I applaud HIV-positive Apache Kory Montoya’s dedication, resilience, courage and talent in working with [Native Americans] regarding such a devastating epidemic in a time when it’s challenging to talk about other issues currently debilitating our people [“Native Son,” March 2008]! I wish you good health, lots of luck and much encouragement in your endeavors.
Keep on Truckin’
“The Long Haul” [March 2008, about HIV-positive truckers] was a very good article! I am not a driver, but I worked closely with drivers for almost 10 years in food distribution. I have also been [HIV positive] for 15 years. It seems like across the country and in each state there should be enough volunteers who are trustworthy enough to be able to get meds and meet the drivers at the truck stops. Their jobs are stressful enough without having to worry about adherence. Stress is the last thing any of us needs.
The article “Caffeine Fix” [about the effect of caffeine in possibly slowing liver damage] in your March 2008 issue made my jaw drop. Some of your readers might think you’re recommending they drink 8.8 cans of Coke per day or almost four cans of Red Bull, when the sugar and other ingredients in these products would likely cause harm from a nutritional standpoint and cancel out any potential benefits for the liver. I recommend in the future that you be more careful about printing this type of information and be more sensitive to potentially harming your readers.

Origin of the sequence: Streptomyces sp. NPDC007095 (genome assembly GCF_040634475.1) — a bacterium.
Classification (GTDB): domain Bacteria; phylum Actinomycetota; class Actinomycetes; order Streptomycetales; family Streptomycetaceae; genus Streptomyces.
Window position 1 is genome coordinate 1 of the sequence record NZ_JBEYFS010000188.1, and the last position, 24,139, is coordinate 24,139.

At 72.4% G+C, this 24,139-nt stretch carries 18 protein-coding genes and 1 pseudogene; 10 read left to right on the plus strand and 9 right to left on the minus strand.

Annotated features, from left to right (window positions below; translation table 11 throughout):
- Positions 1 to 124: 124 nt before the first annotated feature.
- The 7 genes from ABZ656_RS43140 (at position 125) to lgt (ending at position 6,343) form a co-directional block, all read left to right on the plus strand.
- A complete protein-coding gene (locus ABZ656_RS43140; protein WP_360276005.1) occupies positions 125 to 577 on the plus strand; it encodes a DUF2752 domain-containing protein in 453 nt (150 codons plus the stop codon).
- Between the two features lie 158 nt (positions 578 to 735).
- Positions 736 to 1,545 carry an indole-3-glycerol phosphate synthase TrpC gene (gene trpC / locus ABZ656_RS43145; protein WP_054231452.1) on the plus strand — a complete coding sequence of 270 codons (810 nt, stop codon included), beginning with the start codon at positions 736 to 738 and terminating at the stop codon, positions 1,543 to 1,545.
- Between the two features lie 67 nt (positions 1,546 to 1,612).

Editors’ note: POZ listed the Coke and Red Bull equivalents merely to indicate the prohibitive amount required to match the study’s result.
Annette Lizzul’s column “Diagnosis: Stigma” (March 2008), about her being stigmatized by her plastic surgeon, sparked a large response from our readers on poz.com. A sampling:
After [reading] this story, I simply could not believe it. What a dreadful experience [for Lizzul], who is one of the nicest people I have met in years. As someone who is recently diagnosed (one year) and scared to death, I think she is an inspiration! Shame on this doctor and shame on the medical board.
Bradley Beach, NJ
I’m so sick of hearing about stigma. I work with doctors, and I can attest to the fact that a lot of them do hold strange, out-of-date notions [about] people living with HIV. We need to be strong and stand up for ourselves. I’ve gone head-to-head with docs who have made inappropriate comments about gays and people with HIV. I’m not scared of them. Any doc that discriminates against me [is] in for a rough ride.
It saddens me that this happened, but I find this article ineffective unless you reveal the name of that plastic surgeon. Keeping him anonymous only dignifies his behavior. It is because some of us remain silent that this continues to happen.